Most people think that you need $1 million dollars to budget a retirement. That is an arbitrary estimate that was developed in the 1980s and accepted as personal finance gospel.

How much you would need for a comfortable retirement depends entirely on your unique personal circumstances.

Many retirees live on fixed incomes and sometimes need to take on part-time work to supplement their budgets.

Your budget, cost of living standards relative to where you live, and health expenses ultimately determine your retirement.

Some financial experts believe you need $3 million to comfortably live out a retirement, especially if you live in a large city. You must consider cost of living calculations to have a comfortable retirement.

The problem with retirement is that most people don’t consider its importance until they see how others are living out their retirement.

Then, the FOMO-mindset kicks in and dire mistakes are made.

Some people don’t seriously think about retirement until they notice their friends or neighbors retiring to travel the world. Or, they notice peers retiring so they can volunteer, become consultants, or live out the remainder of their lives comfortably on their own terms. This shouldn’t be the spark of envy to begin panic investing to live similarly.

Many retirees can invest against their 401(k) or retirement plan. This isn’t a good idea unless you have performed meticulous research and understand that it can take years to realize an ROI.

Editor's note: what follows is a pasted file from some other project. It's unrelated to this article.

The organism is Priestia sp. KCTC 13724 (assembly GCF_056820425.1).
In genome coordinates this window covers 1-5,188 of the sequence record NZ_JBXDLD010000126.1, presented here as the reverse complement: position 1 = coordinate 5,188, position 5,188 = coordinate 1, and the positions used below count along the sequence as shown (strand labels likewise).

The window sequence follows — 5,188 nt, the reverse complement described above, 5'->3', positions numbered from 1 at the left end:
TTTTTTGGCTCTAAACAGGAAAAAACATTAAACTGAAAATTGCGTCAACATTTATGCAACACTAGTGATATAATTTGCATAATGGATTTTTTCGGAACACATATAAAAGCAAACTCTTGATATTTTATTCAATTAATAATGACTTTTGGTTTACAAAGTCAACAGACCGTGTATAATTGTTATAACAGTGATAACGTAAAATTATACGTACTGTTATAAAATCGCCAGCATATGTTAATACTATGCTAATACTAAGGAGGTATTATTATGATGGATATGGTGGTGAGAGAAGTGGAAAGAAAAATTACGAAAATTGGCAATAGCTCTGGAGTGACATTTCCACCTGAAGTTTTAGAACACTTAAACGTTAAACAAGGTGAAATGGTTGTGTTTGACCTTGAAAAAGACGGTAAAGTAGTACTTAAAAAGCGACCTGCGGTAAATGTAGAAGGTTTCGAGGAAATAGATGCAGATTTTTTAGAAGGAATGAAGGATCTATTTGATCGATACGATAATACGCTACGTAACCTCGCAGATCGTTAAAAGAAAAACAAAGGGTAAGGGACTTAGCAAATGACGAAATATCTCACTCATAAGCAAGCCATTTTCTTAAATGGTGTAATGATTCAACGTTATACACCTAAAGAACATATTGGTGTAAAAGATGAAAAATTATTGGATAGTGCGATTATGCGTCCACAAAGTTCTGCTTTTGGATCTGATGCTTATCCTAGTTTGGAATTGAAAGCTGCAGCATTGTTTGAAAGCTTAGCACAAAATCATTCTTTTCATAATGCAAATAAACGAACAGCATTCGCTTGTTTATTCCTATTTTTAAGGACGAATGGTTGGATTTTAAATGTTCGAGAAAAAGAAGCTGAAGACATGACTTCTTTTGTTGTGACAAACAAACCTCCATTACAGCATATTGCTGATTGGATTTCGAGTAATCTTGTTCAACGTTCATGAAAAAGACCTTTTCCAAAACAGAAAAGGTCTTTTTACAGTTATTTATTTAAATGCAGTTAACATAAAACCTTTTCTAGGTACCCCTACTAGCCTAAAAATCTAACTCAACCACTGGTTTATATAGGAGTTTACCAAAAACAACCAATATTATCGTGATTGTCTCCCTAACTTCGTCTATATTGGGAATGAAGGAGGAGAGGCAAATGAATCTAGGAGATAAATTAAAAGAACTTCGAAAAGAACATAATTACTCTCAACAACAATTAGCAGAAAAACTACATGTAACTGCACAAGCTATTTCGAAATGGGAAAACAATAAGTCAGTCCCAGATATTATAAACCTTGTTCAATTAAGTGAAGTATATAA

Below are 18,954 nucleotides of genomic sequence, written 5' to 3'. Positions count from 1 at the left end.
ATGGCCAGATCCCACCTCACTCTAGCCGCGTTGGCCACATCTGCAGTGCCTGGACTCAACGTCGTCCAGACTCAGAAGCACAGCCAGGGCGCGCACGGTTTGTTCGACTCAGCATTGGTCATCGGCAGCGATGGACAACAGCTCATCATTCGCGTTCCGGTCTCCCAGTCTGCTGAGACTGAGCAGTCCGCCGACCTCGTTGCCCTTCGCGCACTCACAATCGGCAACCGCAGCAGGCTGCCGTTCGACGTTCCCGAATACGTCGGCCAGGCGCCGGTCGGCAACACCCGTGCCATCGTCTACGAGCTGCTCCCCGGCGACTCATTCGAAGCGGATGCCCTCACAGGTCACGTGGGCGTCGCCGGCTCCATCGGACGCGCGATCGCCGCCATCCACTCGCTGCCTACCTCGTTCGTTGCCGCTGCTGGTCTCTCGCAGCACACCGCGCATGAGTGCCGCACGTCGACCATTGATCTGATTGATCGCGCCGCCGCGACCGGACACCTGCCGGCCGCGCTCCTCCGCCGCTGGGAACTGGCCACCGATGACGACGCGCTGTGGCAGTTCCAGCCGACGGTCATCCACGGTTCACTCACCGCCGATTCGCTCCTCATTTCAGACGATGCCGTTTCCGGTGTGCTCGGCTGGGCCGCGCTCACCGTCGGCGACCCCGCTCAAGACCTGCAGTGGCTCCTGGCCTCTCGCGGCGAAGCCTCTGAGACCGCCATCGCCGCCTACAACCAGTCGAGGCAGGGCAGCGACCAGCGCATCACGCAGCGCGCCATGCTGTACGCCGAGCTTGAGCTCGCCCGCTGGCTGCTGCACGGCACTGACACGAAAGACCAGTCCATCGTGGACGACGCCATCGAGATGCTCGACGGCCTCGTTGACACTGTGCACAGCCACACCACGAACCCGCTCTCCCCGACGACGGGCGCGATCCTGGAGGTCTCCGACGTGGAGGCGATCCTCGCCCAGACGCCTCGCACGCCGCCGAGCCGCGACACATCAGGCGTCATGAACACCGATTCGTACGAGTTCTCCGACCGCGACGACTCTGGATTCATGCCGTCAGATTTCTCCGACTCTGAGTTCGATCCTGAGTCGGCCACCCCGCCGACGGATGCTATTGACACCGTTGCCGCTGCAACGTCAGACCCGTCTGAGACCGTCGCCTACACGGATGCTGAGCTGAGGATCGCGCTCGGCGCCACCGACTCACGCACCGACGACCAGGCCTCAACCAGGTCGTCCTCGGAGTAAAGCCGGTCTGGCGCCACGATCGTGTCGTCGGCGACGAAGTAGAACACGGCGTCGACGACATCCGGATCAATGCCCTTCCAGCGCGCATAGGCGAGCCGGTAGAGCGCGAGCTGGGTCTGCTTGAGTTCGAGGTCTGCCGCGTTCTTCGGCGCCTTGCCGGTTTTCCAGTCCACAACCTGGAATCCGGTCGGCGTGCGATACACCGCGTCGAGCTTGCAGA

Catching up with the Joneses or scratching a FOMO-manifested itch after witnessing another’s retirement, can cause bad investment choices.

Never make rushed investment decisions regarding your retirement borne from FOMO panic. Fear of missing out could hurt retirement prospects severely if you don’t pay attention.

Assuming Unnecessary Debt to Quell FOMO Panic

There are many people who began saving money for their retirement in their 20s and 30s. They made sound investments. And, they saved more money than they spent.

Such retirees are the exception, not the rule. Still, if you see people in their 60s and 70s traveling the world, reveling in hobbies, and spending time as consultants, its because they have sound retirement plans.

Many retirees live on a fixed income, contemplate going to work again, and live uncertain existences on a day-to-day basis.

Over 76% of people aged 56 to 76, also known as Baby Boomers, haven’t saved enough money for retirement. Another 7% of senior citizens declare personal bankruptcy every year.

FOMO panic can cause retirees to borrow money to approximate a retirement lifestyle they envy in others.

It is never a good idea to borrow money, or borrow against a modest retirement account, to satisfy FOMO panic.

Live out your retirement realistically against your budgeting needs.

Get a Financial Advisor

The only shame in not being prepared for retirement is staying unprepared.

Get a financial advisor. This is an online tool from Smart Asset which identifies 3 financial advisors in your area according to zip code.

Save more than you spend. Think about your retirement era health costs. You must create meticulously budgets that will last throughout retirement.

Your retirement may not be cool, sexy, or as interesting as others. That is OK. Your retirement is a life budget that must meet your personal finance needs throughout its entirety.

Your retirement ambitions should never be inspired by envy or the FOMO mindset.